• Costa Metallinos, Chemistry, received $200,000 for a program aimed at, among other benefits, developing safer preparation methods for drugs, through the development of a new class of catalysts used in synthesizing organic molecules.
• Maureen Reedyk, Physics, received $135,000 for a study on the properties of ‘exotic’ superconductors, or superconductors which are less known than the conventional ones used in everything from electronic gadgets to field magnets in medical scanners. The aim is to find superconductors that operate with the minimum energy loss.
• Mariek Schmidt, Earth Sciences, received $110,000 for her ongoing study reconstructing the geologic histories of volcanic fields on Earth (specifically in Oregon and New Mexico) and on Mars.
• Gaynor Spencer, Biological Sciences, received $319,940 for her ongoing work studying how retinoic acid affects the nervous system of invertebrates, through her lab work with lymnaea stagnalis (fresh water snail). The studies could have implications for use of retinoid therapies and an increased understanding of diseases such as Vitamin A deficiency.
• Jeff Stuart, Biological Sciences, received $135,000 for a study program that looks at better understanding animal lifespan, and in particular, ways of prolonging life through increased cellular stress resistance. Stuart will also continue his work studying the effects of dietary polyphenol resveratrol.
• Art van der Est, Chemistry, received $375,000 for his lab’s program of studying natural and artificial means of photosynthesis with an aim to better understand and utilize green energy alternatives. The ultimate goal of the research is to understand solar energy conversion in photosynthesis so that fuels such as hydrogen can be artificially produced using sunlight, providing a possible alternative to fossil fuels.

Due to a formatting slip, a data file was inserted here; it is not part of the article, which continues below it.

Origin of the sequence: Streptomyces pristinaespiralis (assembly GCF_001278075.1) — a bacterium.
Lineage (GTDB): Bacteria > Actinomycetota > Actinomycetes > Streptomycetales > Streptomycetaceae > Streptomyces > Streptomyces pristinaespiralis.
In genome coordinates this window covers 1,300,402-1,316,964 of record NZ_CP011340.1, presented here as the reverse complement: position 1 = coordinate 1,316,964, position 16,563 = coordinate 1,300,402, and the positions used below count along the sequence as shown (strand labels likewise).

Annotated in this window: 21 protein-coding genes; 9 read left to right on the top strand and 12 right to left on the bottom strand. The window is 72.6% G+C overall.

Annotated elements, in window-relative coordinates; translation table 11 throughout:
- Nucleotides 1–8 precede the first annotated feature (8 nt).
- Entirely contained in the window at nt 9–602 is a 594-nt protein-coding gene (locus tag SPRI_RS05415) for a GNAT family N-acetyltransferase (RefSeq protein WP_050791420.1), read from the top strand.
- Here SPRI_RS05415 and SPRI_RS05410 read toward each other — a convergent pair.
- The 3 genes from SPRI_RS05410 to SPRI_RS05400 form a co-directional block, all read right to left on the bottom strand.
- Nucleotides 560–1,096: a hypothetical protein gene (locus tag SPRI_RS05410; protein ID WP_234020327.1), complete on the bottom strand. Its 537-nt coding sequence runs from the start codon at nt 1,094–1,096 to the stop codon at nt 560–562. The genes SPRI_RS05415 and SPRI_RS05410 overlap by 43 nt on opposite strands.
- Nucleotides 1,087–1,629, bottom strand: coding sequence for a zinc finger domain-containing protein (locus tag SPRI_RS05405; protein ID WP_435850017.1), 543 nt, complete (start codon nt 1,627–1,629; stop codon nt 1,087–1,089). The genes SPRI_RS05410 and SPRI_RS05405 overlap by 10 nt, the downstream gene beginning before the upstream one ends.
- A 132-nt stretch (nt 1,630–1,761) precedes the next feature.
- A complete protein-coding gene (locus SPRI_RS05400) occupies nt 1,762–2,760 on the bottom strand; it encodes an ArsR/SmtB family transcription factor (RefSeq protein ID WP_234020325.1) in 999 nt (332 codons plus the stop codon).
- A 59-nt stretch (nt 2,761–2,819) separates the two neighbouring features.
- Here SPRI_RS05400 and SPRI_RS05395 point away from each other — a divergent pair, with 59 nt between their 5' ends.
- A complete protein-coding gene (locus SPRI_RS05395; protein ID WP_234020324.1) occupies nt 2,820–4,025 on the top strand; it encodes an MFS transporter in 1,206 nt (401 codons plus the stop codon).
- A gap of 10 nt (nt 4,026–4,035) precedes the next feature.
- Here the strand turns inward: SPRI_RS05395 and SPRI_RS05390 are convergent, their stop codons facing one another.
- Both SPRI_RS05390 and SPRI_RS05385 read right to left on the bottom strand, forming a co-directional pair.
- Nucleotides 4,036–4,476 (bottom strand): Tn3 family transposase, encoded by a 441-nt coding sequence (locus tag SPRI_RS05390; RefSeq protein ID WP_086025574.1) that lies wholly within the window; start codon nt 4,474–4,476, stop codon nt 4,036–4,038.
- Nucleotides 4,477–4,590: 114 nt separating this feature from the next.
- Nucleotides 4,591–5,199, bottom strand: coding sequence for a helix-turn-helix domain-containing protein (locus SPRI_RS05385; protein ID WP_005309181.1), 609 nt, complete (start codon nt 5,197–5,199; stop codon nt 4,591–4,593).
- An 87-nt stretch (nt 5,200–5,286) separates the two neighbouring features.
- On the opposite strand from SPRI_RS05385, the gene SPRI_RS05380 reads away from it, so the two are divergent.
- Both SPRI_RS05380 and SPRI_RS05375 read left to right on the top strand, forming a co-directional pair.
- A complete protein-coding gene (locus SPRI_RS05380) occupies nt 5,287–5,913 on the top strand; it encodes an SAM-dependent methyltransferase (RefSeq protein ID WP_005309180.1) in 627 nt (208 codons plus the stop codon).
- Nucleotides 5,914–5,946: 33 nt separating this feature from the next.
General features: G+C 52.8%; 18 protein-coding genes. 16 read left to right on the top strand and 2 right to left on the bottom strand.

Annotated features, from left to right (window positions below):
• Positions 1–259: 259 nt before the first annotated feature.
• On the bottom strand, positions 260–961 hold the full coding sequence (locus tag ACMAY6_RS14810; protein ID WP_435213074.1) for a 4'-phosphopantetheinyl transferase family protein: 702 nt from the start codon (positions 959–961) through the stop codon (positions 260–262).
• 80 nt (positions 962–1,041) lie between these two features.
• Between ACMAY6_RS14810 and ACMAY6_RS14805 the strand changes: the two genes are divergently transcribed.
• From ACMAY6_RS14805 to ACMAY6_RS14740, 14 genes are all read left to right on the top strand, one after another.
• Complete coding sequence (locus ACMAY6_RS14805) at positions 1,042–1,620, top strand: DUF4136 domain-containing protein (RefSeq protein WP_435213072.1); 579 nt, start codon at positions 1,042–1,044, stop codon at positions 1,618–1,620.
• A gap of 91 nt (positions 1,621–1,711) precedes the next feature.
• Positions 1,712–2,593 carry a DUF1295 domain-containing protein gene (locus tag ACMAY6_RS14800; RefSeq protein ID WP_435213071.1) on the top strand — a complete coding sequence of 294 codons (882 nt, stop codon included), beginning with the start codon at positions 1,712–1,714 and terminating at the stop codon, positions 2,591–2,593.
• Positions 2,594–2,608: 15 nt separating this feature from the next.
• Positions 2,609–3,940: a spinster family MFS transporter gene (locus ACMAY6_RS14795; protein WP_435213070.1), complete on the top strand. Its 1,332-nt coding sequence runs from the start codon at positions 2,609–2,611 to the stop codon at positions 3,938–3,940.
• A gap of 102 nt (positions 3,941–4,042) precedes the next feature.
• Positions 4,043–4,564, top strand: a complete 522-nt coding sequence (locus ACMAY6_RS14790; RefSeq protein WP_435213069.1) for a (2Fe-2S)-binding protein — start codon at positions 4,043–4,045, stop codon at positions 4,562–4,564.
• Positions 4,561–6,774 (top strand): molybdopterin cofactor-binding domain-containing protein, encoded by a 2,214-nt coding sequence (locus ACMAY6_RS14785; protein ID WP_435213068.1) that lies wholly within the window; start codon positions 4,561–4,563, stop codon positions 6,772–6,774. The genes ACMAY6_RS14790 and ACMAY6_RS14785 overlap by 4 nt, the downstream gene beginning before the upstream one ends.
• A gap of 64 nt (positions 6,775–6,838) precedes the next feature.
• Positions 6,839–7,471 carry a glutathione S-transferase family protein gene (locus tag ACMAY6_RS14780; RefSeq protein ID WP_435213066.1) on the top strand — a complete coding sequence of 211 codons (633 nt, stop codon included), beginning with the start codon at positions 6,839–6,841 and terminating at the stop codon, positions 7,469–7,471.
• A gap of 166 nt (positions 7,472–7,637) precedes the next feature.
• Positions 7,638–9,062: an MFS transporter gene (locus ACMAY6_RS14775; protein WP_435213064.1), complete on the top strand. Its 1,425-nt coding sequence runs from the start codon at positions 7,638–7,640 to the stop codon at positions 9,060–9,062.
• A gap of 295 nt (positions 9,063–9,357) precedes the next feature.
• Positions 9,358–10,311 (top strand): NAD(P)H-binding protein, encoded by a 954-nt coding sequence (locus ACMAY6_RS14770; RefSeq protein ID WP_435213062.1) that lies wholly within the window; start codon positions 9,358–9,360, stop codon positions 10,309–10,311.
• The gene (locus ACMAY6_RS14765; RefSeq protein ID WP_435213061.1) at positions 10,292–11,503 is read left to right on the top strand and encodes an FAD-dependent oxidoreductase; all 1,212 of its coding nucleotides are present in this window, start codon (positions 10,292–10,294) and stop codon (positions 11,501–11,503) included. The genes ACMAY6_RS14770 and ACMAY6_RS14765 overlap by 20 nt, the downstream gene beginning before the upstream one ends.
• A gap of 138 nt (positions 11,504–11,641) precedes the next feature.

• Xiaojian Xu, Mathematics, received $60,000 for a series of research projects aimed at improving methods in the field of robust statistics, and in particular deriving reliable statistical procedures in data collection and calculation.
• Tony Yan, Chemistry, received $200,000 for his research into the modulations of nucleic acid, which performs a wide array of biological functions, including forming the building blocks of human genes. The modifications have potential implications for biochemical and medicinal applications.
These programs assist in promoting and maintaining a diversified base of high-quality research capability in the natural sciences and engineering in Canadian universities; fostering research excellence; and providing a stimulating environment for research training.
NSERC is a federal agency whose vision is to help make Canada a country of discoverers and innovators for the benefit of all Canadians. The agency supports some 26,500 university students and postdoctoral fellows in their advanced studies. NSERC supports both basic university research through discovery grants and project research through partnerships among universities, governments and the private sector, as well as the advanced training of highly qualified people. Over the past 10 years, NSERC has invested more than $7 billion in basic research, university-industry projects, and the training of Canada’s next generation of scientists and engineers.